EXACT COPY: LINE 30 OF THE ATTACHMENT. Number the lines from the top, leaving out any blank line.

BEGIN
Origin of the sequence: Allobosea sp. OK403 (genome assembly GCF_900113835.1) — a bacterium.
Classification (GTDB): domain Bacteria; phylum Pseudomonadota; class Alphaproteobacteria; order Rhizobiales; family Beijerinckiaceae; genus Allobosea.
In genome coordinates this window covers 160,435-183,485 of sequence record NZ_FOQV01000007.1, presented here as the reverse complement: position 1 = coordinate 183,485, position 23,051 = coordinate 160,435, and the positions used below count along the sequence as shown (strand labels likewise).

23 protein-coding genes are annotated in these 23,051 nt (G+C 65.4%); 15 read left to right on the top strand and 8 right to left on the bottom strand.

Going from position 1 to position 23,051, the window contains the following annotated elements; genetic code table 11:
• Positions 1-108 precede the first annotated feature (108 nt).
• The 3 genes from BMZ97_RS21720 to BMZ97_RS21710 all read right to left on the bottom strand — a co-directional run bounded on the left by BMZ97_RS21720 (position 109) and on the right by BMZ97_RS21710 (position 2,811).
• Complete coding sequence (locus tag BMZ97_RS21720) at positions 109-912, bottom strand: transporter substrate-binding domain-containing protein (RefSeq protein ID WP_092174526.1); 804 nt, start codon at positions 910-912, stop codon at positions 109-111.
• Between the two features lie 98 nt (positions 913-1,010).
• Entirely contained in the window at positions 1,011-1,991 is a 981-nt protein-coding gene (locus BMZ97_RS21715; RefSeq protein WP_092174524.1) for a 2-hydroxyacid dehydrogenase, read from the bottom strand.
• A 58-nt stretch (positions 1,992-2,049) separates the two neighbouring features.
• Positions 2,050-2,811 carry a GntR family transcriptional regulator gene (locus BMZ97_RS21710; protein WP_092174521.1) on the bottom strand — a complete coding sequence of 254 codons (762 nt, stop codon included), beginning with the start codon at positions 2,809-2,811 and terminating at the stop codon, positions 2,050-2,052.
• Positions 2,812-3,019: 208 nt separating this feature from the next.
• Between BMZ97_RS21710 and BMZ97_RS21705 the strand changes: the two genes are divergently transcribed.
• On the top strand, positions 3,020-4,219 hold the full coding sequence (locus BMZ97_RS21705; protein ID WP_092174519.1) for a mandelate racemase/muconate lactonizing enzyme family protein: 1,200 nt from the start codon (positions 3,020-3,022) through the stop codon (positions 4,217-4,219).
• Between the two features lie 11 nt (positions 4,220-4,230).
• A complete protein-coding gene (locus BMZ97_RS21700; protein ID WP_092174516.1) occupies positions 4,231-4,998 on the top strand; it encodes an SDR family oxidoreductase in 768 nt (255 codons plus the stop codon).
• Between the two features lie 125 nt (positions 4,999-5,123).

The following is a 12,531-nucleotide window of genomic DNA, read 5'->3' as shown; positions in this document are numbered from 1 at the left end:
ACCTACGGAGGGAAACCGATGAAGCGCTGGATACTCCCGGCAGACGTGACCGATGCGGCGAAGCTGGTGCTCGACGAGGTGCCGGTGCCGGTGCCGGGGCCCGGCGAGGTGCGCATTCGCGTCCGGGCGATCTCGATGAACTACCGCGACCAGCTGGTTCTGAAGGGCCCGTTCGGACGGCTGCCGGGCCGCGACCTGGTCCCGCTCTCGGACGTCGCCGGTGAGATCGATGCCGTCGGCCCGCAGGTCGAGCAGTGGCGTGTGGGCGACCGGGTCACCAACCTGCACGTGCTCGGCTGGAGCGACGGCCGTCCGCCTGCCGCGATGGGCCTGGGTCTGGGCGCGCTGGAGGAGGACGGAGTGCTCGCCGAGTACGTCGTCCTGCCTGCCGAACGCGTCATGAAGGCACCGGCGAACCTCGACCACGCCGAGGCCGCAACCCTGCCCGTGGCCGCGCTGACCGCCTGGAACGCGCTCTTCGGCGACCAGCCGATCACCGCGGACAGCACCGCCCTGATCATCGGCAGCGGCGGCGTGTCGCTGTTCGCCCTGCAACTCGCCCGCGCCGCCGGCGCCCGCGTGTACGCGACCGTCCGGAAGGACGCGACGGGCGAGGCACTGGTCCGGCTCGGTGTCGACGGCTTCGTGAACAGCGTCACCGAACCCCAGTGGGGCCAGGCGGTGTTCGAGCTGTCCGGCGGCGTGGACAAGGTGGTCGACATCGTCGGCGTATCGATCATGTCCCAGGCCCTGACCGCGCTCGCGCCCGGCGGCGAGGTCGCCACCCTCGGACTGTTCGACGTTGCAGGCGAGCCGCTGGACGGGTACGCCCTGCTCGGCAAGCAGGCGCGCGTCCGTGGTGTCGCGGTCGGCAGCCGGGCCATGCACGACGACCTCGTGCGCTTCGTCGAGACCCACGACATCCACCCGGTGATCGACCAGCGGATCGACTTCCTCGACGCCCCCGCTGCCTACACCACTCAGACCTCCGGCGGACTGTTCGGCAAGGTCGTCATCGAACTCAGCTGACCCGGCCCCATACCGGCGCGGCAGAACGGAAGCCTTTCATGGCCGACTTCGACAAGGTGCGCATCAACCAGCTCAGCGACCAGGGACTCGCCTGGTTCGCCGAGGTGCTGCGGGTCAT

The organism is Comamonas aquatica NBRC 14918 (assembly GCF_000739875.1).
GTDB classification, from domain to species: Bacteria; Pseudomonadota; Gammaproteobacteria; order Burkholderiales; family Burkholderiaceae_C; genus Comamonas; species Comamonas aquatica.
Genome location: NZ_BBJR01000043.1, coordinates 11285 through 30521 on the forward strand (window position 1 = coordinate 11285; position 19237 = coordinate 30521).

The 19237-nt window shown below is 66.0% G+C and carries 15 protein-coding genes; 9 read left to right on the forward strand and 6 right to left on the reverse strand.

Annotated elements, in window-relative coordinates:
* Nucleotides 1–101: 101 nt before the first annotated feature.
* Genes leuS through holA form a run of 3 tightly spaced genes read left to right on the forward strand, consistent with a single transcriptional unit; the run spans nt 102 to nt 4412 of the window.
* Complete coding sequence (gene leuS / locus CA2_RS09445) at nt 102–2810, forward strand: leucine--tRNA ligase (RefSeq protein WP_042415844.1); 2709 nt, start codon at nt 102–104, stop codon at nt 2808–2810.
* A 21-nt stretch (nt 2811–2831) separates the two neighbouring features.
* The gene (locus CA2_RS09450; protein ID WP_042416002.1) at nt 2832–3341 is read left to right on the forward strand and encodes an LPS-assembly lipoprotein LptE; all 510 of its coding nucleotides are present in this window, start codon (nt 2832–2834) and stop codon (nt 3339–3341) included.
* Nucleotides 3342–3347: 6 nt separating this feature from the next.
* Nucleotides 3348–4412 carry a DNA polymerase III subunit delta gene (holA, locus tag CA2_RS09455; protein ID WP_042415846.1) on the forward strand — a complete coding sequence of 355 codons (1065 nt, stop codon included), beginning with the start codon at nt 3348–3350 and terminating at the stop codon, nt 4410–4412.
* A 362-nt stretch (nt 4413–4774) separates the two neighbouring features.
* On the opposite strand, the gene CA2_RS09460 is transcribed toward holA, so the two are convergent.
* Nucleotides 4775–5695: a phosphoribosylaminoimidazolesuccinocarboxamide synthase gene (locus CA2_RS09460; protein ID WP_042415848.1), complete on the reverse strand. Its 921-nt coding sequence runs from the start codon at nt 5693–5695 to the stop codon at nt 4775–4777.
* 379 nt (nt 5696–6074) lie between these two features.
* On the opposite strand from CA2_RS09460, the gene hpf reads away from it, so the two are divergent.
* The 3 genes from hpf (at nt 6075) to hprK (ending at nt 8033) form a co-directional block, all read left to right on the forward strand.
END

* The gene (locus CA2_RS09450; protein ID WP_042416002.1) at nt 2832–3341 is read left to right on the forward strand and encodes an LPS-assembly lipoprotein LptE; all 510 of its coding nucleotides are present in this window, start codon (nt 2832–2834) and stop codon (nt 3339–3341) included.